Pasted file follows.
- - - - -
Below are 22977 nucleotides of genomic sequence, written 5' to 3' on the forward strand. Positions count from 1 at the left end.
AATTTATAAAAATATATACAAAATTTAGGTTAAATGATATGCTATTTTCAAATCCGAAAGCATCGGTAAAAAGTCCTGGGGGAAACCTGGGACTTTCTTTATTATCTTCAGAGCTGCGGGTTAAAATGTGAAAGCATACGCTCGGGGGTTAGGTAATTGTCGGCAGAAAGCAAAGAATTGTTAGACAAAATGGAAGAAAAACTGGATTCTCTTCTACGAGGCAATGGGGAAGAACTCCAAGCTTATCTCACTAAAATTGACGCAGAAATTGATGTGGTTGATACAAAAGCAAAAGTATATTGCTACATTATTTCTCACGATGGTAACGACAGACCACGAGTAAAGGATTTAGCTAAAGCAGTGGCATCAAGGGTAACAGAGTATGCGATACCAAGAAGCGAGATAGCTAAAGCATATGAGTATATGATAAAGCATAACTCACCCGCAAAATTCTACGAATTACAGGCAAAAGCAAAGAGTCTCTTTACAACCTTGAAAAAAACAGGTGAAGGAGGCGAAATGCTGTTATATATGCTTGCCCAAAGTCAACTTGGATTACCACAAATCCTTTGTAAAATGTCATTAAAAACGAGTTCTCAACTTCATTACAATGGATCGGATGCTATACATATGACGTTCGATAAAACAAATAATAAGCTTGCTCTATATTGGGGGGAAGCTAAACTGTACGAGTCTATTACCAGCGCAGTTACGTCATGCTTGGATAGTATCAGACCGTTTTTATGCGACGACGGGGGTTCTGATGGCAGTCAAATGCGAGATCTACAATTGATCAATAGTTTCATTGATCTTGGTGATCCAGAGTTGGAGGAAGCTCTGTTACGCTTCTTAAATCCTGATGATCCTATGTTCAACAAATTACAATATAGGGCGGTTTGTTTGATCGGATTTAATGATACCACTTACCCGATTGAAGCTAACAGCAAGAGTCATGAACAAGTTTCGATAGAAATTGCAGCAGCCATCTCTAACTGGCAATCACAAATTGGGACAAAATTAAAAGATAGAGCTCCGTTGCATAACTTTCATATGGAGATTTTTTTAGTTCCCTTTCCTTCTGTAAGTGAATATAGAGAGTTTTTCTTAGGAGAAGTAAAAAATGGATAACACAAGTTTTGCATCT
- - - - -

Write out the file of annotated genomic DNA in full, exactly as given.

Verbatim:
Below are 22977 nucleotides of genomic sequence, written 5' to 3' on the forward strand. Positions count from 1 at the left end.
AATTTATAAAAATATATACAAAATTTAGGTTAAATGATATGCTATTTTCAAATCCGAAAGCATCGGTAAAAAGTCCTGGGGGAAACCTGGGACTTTCTTTATTATCTTCAGAGCTGCGGGTTAAAATGTGAAAGCATACGCTCGGGGGTTAGGTAATTGTCGGCAGAAAGCAAAGAATTGTTAGACAAAATGGAAGAAAAACTGGATTCTCTTCTACGAGGCAATGGGGAAGAACTCCAAGCTTATCTCACTAAAATTGACGCAGAAATTGATGTGGTTGATACAAAAGCAAAAGTATATTGCTACATTATTTCTCACGATGGTAACGACAGACCACGAGTAAAGGATTTAGCTAAAGCAGTGGCATCAAGGGTAACAGAGTATGCGATACCAAGAAGCGAGATAGCTAAAGCATATGAGTATATGATAAAGCATAACTCACCCGCAAAATTCTACGAATTACAGGCAAAAGCAAAGAGTCTCTTTACAACCTTGAAAAAAACAGGTGAAGGAGGCGAAATGCTGTTATATATGCTTGCCCAAAGTCAACTTGGATTACCACAAATCCTTTGTAAAATGTCATTAAAAACGAGTTCTCAACTTCATTACAATGGATCGGATGCTATACATATGACGTTCGATAAAACAAATAATAAGCTTGCTCTATATTGGGGGGAAGCTAAACTGTACGAGTCTATTACCAGCGCAGTTACGTCATGCTTGGATAGTATCAGACCGTTTTTATGCGACGACGGGGGTTCTGATGGCAGTCAAATGCGAGATCTACAATTGATCAATAGTTTCATTGATCTTGGTGATCCAGAGTTGGAGGAAGCTCTGTTACGCTTCTTAAATCCTGATGATCCTATGTTCAACAAATTACAATATAGGGCGGTTTGTTTGATCGGATTTAATGATACCACTTACCCGATTGAAGCTAACAGCAAGAGTCATGAACAAGTTTCGATAGAAATTGCAGCAGCCATCTCTAACTGGCAATCACAAATTGGGACAAAATTAAAAGATAGAGCTCCGTTGCATAACTTTCATATGGAGATTTTTTTAGTTCCCTTTCCTTCTGTAAGTGAATATAGAGAGTTTTTCTTAGGAGAAGTAAAAAATGGATAACACAAGTTTTGCATCT